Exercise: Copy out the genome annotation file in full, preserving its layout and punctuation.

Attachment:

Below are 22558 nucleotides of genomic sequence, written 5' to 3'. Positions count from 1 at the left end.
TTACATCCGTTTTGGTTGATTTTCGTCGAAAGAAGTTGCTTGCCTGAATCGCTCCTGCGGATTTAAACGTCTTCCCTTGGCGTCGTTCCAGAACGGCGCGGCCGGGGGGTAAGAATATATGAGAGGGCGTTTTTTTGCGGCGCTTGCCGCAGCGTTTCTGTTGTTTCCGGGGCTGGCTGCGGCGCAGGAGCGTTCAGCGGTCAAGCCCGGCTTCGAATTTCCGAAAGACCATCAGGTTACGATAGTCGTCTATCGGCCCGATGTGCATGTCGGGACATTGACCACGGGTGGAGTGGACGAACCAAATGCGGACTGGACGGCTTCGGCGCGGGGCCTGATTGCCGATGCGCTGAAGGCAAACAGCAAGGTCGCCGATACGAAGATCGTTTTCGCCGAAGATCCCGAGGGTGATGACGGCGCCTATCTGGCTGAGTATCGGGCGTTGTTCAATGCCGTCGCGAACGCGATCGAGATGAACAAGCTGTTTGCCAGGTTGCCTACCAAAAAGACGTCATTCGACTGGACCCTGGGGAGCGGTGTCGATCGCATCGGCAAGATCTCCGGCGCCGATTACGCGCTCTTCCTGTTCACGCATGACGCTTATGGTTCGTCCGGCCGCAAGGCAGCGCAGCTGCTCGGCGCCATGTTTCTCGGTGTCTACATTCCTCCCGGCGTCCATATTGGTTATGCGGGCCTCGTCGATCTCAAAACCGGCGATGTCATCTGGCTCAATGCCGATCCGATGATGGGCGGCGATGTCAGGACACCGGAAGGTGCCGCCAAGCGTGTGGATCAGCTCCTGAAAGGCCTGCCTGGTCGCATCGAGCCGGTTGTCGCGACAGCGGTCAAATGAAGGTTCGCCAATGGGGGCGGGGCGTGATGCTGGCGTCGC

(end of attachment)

Below are 22558 nucleotides of genomic sequence, written 5' to 3'. Positions count from 1 at the left end.
TTACATCCGTTTTGGTTGATTTTCGTCGAAAGAAGTTGCTTGCCTGAATCGCTCCTGCGGATTTAAACGTCTTCCCTTGGCGTCGTTCCAGAACGGCGCGGCCGGGGGGTAAGAATATATGAGAGGGCGTTTTTTTGCGGCGCTTGCCGCAGCGTTTCTGTTGTTTCCGGGGCTGGCTGCGGCGCAGGAGCGTTCAGCGGTCAAGCCCGGCTTCGAATTTCCGAAAGACCATCAGGTTACGATAGTCGTCTATCGGCCCGATGTGCATGTCGGGACATTGACCACGGGTGGAGTGGACGAACCAAATGCGGACTGGACGGCTTCGGCGCGGGGCCTGATTGCCGATGCGCTGAAGGCAAACAGCAAGGTCGCCGATACGAAGATCGTTTTCGCCGAAGATCCCGAGGGTGATGACGGCGCCTATCTGGCTGAGTATCGGGCGTTGTTCAATGCCGTCGCGAACGCGATCGAGATGAACAAGCTGTTTGCCAGGTTGCCTACCAAAAAGACGTCATTCGACTGGACCCTGGGGAGCGGTGTCGATCGCATCGGCAAGATCTCCGGCGCCGATTACGCGCTCTTCCTGTTCACGCATGACGCTTATGGTTCGTCCGGCCGCAAGGCAGCGCAGCTGCTCGGCGCCATGTTTCTCGGTGTCTACATTCCTCCCGGCGTCCATATTGGTTATGCGGGCCTCGTCGATCTCAAAACCGGCGATGTCATCTGGCTCAATGCCGATCCGATGATGGGCGGCGATGTCAGGACACCGGAAGGTGCCGCCAAGCGTGTGGATCAGCTCCTGAAAGGCCTGCCTGGTCGCATCGAGCCGGTTGTCGCGACAGCGGTCAAATGAAGGTTCGCCAATGGGGGCGGGGCGTGATGCTGGCGTCGC